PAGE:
cover image Image crafted by Geyzon Amaral

Greetings everyone! Today I’m thrilled to delve into my recent adventure into the world of Vue.js while working on the JHipster Lite project on GitHub. I took the plunge into this popular JavaScript framework to solve an issue, and in the process, learned a great deal about the framework and Hexagonal Architecture. So, let’s dive right in!

The Issue at Hand

Firstly, I would like to address the problem that kick-started my Vue journey. The Issue #3371 describes that module properties were resetting every time a user navigated to another page. This could prove tiresome for users as they would need to redefine their preferences every time they switched pages. This proposed solution was to persist the module properties across pages using local storage.

So the issue will be considered fixed when a property typed at the Landscape screen will be loaded at the Patch screen without the need to type it again. Let’s take a look at the images below that show the same property ‘Project full name’ shared between the Landscape and the Patch menu options.


Landscape screen has the property 'My Super App' highlighted with a blue rectangle


Patch screen has the same property 'My Super App' highlighted with a blue rectangle load automatically

My First Steps with Vue

To address this issue, I found myself working with Vue.js for the first time. I embarked on this journey while creating the Pull Request #6091, titled “Share module properties between landscape and patch screens”. I made numerous code changes to enable the module properties to be shared between screens.

My first foray into Vue was both exciting and challenging. Vue’s reactivity model and component architecture were different from what I was used to, but I quickly found them to be powerful tools for creating interactive user interfaces. I learned how to use Vue directives, computed properties, and component lifecycle hooks to create responsive and efficient components.

Hexagonal Architecture Challenges

An interesting challenge I faced during this development was maintaining the principles of Hexagonal Architecture while programming the front-end. There were instances where I made mistakes that contradicted the architectural concepts, but I was fortunate to have a code reviewer who pointed out these discrepancies and clearly guided me on what should be done.

I have come to appreciate the value of Hexagonal Architecture in isolating the application’s core logic from external concerns. The experience also underscored the importance of clear and open communication in collaborative development.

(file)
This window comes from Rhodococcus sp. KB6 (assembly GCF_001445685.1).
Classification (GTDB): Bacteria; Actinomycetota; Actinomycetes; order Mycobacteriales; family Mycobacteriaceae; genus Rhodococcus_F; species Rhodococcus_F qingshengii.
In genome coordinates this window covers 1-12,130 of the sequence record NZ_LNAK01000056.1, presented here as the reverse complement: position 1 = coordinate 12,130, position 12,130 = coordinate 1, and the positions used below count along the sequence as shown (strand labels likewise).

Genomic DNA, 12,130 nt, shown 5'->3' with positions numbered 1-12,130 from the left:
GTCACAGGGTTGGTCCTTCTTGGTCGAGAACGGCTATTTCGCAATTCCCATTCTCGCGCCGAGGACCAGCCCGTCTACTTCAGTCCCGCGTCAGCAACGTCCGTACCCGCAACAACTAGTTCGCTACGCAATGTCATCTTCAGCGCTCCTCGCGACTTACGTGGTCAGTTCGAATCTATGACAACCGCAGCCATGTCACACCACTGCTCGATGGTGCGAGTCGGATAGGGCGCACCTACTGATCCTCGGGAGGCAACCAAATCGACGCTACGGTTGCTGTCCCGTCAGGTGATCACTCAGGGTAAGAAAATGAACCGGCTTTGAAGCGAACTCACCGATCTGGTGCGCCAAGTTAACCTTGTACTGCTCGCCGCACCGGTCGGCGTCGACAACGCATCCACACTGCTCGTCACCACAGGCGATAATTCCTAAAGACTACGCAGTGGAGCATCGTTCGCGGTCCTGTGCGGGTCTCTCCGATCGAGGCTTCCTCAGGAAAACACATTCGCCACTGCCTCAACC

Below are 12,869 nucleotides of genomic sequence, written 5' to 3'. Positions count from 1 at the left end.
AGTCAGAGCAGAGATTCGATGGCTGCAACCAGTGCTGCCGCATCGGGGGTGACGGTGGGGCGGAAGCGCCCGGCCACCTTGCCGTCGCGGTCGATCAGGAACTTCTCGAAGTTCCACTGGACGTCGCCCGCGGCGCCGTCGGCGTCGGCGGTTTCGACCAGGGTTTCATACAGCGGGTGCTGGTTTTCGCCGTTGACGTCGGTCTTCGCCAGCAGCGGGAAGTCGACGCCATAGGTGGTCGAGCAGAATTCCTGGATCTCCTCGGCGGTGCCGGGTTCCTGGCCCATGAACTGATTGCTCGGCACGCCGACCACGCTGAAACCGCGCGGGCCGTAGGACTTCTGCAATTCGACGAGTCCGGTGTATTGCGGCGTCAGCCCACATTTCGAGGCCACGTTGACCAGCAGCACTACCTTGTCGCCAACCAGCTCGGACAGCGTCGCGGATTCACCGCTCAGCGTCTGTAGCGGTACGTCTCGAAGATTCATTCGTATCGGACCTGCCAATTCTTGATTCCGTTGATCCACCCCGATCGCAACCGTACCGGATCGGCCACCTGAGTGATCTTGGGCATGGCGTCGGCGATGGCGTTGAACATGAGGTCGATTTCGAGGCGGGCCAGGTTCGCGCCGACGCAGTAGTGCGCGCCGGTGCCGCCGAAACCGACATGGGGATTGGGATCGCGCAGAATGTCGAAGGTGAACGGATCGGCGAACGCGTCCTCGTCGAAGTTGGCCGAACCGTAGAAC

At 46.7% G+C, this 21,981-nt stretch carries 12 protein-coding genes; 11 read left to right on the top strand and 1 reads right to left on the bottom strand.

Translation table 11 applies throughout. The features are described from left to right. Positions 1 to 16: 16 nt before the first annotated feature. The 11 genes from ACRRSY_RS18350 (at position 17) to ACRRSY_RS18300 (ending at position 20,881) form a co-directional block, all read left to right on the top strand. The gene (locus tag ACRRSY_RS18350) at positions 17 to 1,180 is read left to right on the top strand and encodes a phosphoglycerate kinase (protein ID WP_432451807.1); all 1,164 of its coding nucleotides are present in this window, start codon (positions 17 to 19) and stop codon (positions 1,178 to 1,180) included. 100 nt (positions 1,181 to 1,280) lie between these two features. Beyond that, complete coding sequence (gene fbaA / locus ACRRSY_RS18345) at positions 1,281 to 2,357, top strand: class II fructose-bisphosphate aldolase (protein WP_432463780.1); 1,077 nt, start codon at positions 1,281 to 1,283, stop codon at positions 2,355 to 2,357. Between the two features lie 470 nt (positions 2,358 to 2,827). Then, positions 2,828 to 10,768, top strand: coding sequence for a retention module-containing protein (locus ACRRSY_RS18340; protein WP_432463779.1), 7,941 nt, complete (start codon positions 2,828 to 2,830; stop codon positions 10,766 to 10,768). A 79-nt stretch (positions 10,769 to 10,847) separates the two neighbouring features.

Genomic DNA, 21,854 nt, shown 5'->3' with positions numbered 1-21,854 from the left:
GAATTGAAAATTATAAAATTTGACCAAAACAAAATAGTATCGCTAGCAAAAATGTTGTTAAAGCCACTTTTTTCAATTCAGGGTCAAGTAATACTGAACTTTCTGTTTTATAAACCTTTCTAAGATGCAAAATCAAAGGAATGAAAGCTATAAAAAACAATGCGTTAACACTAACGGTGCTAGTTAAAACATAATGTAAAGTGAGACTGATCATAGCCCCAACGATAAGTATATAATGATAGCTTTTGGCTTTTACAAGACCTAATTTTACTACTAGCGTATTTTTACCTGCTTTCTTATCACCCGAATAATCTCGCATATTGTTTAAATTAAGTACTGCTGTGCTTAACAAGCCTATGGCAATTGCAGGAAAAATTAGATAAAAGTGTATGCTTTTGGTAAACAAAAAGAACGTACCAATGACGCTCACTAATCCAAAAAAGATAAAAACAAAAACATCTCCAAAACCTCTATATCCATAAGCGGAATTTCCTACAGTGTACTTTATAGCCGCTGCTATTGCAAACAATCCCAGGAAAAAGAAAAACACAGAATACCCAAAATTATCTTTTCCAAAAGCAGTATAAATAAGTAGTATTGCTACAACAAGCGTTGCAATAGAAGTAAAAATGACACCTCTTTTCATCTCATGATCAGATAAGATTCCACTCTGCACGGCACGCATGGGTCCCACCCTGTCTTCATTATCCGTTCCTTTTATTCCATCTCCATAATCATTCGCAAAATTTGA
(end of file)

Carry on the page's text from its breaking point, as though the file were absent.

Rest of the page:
Making Improvements

The following changes have significantly improved the user experience by maintaining the state of module properties across different pages. The use of a repository for managing module parameters has also enhanced the efficiency and reliability of the code.

Part I: ModuleParametersRepository.ts and LocalStorageModuleParametersRepository.ts

I created two TypeScript files: ModuleParametersRepository.ts and LocalStorageModuleParametersRepository.ts.

In ModuleParametersRepository.ts, I introduced an interface ModuleParametersRepository:

import { ModuleParameterType } from "@/module/domain/ModuleParameters";

export interface ModuleParametersRepository {
  store(map: Map<string, ModuleParameterType>): void;
  get(): Map<string, ModuleParameterType>;

This interface provides a contract for storing and retrieving module parameters. The store method accepts a map of type ModuleParameterType and doesn’t return anything, while the get method returns a map of the same type.

In LocalStorageModuleParametersRepository.ts, I implemented the ModuleParametersRepository interface:

import { ModuleParametersRepository } from "../domain/ModuleParametersRepository";
import { ModuleParameterType } from "../domain/ModuleParameters";

export class LocalStorageModuleParametersRepository
  implements ModuleParametersRepository
  private readonly STORAGE_KEY = "moduleParameters";
  private readonly localStorage: Storage;

  constructor(localStorage: Storage) {
    this.localStorage = localStorage;
  store(map: Map<string, ModuleParameterType>): void {

  get(): Map<string, ModuleParameterType> {
    const storedValue = this.localStorage.getItem(this.STORAGE_KEY);
    if (storedValue) {
      return new Map(JSON.parse(storedValue));
    return new Map<string, ModuleParameterType>();

In this class, I defined a STORAGE_KEY constant for identifying the storage location and a localStorage property of type Storage. The constructor accepts a Storage object and assigns it to localStorage.

The store method takes a map of ModuleParameterType, converts it into a string using JSON.stringify, and stores this string in localStorage using the setItem method. The get method retrieves the stored string from localStorage using the getItem method, parses it back into a map using JSON.parse, and returns it. If no stored value is found, it returns a new, empty map.

Part II: Main.ts

The first change I made was to add a new import at the top of the main.ts file. I imported the LocalStorageModuleParametersRepository which is responsible for storing the module properties in the browser’s local storage.

import { LocalStorageModuleParametersRepository } from "./module/secondary/LocalStorageModuleParametersRepository";

Next, I created a new instance of LocalStorageModuleParametersRepository, passing localStorage as an argument. This allows the class to access the browser’s local storage to store and retrieve the module properties.

const moduleParametersRepository = new LocalStorageModuleParametersRepository(

Finally, I added moduleParametersRepository to the Vue application context. This allows any Vue component to access the repository and, therefore, the module properties.

app.provide("moduleParameters", moduleParametersRepository);

These changes allow module properties to be persistently stored, improving the user experience when navigating between pages. Moreover, the implementation of LocalStorageModuleParametersRepository allows other parts of the application to easily access the module properties, making the code more modular and easier to maintain.